Spraying for Noxious Weeds

Residential ISD

Spraying for Noxious Weeds

The road easements within the residential areas of Teton Village and Granite Ridge are sprayed each July for noxious weeds.  Property owners are responsible for controlling noxious weeds on their property.

Property owners are asked to be weed aware.  Noxious weeds have long been recognized as a problem in agriculture, and now they are receiving attention for the threat they pose to wildlife, native plant communities, and scenic landscapes.  For further information on identification and control of these and other weed problems, contact the Teton County Weed & Pest District at www.tcweed.org or phone (307) 733-8419.  Resources are available to assist local property owners.

NOXIOUS WEEDS TO WATCH FOR

Yellow Toadflax

Yellow Toadflax:  Linaria vulgaris, or Yellow Toadflax, is also a common perennial that you might find in your back yard.  These plants can be identified by their yellow color, often resembling snapdragons, and grow to be 1-3’ tall.  Yellow Toadflax contains a poisonous glucoside that can harm wildlife.  It aggressively forms colonies from creeping root systems, pushing out native grasses and other perennials.  Chemical control and digging the plant out from the roots are the best means of control, while mowing is found to do very little.

 

 

 

Meadow KnapweedMeadow Knapweed:  Centaurea jacea¸or Meadow Knapweed, is easily identifiable by its large pink flowers and a height up to about 3.5’ tall.  This weed displaces native vegetation and can render land unfit for wildlife.  The key to Meadow Knapweed control is early detection and prevention.  Look for it in early July.  They have a large root that is difficult to pull so roto-tilling or plowing will be a better choice over pulling the flower.  Note that mowing will not control knapweed effectively. Herbicides are usually the best method to control large or established infestations in areas that cannot be tilled.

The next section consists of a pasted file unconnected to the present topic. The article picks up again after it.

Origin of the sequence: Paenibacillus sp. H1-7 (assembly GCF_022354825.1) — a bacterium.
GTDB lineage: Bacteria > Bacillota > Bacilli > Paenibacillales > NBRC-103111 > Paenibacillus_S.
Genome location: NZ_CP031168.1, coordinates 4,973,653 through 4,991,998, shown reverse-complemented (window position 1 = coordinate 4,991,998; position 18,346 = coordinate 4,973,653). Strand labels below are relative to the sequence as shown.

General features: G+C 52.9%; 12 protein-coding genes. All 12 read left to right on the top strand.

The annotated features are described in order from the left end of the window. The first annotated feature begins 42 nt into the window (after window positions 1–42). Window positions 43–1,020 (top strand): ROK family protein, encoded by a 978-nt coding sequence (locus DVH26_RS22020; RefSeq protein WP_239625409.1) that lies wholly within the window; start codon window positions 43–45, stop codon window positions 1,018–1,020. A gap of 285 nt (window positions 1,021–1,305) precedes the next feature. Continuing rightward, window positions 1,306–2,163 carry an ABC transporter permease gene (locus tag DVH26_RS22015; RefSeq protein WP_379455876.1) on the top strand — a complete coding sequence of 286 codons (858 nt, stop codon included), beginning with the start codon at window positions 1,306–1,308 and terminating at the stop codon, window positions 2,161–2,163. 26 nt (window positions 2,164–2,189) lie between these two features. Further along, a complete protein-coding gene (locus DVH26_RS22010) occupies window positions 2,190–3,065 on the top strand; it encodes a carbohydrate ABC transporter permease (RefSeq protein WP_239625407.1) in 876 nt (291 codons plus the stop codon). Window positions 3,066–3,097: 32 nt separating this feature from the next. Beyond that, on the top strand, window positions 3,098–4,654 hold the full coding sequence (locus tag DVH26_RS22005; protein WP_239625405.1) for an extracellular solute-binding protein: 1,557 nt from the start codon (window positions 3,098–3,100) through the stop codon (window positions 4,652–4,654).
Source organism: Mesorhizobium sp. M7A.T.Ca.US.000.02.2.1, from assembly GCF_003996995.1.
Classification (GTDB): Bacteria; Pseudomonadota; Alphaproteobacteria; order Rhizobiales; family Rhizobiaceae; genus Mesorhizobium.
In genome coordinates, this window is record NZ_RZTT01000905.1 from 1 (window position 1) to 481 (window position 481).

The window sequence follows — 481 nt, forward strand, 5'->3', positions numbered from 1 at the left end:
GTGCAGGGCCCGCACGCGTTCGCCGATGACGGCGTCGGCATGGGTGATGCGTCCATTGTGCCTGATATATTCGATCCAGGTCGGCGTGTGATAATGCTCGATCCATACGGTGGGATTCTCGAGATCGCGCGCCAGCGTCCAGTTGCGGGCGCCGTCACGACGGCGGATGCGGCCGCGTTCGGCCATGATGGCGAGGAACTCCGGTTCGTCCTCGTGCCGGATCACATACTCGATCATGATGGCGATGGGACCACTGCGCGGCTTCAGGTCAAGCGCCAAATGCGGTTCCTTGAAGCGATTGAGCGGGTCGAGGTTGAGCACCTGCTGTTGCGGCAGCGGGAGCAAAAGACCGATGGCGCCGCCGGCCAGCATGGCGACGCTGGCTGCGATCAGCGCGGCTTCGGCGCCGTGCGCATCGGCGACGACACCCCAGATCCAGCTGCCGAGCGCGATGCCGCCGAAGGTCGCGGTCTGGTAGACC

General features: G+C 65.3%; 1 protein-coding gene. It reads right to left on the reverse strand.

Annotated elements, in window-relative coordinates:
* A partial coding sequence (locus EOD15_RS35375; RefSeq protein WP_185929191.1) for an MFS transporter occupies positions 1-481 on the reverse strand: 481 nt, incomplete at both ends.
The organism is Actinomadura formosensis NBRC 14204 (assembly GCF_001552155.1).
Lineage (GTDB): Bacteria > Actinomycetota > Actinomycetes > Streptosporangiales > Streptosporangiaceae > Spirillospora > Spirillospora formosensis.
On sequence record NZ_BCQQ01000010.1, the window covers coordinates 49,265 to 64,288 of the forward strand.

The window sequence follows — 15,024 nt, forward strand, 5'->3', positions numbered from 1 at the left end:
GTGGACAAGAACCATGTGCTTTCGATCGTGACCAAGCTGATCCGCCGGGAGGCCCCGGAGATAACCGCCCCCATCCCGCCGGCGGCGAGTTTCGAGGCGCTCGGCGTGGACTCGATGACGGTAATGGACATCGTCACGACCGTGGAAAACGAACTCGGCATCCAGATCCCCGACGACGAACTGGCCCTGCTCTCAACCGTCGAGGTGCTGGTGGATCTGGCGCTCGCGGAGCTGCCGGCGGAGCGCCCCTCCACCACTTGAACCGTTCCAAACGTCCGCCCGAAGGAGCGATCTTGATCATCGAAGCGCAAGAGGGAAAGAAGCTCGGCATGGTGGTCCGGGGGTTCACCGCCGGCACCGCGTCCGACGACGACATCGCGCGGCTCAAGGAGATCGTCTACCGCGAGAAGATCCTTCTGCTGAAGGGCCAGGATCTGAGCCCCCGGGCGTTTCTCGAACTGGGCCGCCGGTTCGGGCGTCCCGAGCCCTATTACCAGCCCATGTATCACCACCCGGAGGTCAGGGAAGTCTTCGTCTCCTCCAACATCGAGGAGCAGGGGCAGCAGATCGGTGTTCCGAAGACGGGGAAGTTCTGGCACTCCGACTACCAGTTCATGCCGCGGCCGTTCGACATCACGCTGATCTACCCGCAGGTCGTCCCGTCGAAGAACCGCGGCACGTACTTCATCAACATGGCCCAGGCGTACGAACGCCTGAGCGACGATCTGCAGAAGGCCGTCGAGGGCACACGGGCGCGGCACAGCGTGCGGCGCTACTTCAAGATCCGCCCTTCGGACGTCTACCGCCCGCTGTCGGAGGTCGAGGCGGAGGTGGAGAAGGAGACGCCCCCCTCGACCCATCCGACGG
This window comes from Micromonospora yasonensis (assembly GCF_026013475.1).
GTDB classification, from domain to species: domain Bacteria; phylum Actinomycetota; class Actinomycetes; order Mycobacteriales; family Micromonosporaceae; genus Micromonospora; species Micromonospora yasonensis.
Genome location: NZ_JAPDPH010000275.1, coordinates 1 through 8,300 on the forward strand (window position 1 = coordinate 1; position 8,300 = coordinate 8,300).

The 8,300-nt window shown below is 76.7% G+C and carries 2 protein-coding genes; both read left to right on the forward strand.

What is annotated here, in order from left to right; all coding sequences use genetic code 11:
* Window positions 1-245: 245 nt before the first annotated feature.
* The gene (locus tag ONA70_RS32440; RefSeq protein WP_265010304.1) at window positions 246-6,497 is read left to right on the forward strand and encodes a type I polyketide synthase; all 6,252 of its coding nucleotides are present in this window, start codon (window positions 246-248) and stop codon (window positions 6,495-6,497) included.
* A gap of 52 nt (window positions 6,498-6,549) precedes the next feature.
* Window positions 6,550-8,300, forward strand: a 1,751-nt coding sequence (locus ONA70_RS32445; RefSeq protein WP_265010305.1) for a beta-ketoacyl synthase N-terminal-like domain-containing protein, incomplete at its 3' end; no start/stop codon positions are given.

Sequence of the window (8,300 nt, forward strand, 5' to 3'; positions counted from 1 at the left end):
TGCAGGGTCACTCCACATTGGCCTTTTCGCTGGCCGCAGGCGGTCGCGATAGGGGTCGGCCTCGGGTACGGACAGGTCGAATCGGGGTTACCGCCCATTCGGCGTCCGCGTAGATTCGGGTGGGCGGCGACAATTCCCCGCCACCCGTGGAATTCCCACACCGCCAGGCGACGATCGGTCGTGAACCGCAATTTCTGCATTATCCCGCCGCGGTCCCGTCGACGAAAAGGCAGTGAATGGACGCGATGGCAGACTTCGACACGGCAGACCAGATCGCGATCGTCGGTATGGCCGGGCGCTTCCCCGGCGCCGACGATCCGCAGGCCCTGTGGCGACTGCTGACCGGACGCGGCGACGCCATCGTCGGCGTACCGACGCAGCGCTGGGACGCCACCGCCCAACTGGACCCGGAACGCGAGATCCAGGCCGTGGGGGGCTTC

Oxeye Daisy

Oxeye Daisy:  Leucanthemum vulgare, or Oxeye Daisy, is often mistaken for a common white daisy.  It is a short-lived perennial originally brought here from Europe.  It can be identified by its white petals and yellow centers, and their stiff upright stems (up to 3’ tall).  The Oxeye Daisy requires cold winters, like those in Teton County, to initiate blooming.  These weeds crowd other plants and can produce up to 26,000 seeds per plant.  In addition, these Daisies are resistant to many herbicides.  The best way to rid your garden or lawn of the Oxeye Daisy is to dig it out from the roots.

 

 

 

St Johns Wort

St. John’s Wort:  Hypericum perforatum, or St. John’s Wort, though commonly recommended for a wide range of medical conditions (most commonly depression), is another noxious weed to look out for.  This weed spreads easily to new sites and can cause various health issues for wildlife.  It is an upright perennial that typically grows 1-2.5’ in height.  Its yellow flower has 5 petals with tiny black dots on the margins.  Pulling St. John’s Wort should only be considered for new or small infestation sites, while herbicide control and the Klamath weed beetles offer the best control of the plant.

 

 

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Commercial - Teton Village Association ISD

P.O. Box 866
Teton Village, WY 83025
(307) 733-5898

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Commercial - Teton Village Resort District

P.O. Box 23
Teton Village, WY 83025
(307) 733-5898

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Teton Village Improvement & Service District

P.O. Box 413
Teton Village, WY 83025
(307) 733-5457

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Teton Village Water and Sewer District

P.O. Box 586
Teton Village, WY 83025
(307) 733-5457

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Teton Village Special Fire District

P.O. Box 56
Teton Village, WY 83025
(307) 733-5457

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Teton Village Architectural Committee

P.O. Box 541
Teton Village, WY 83025
(307) 733-5457

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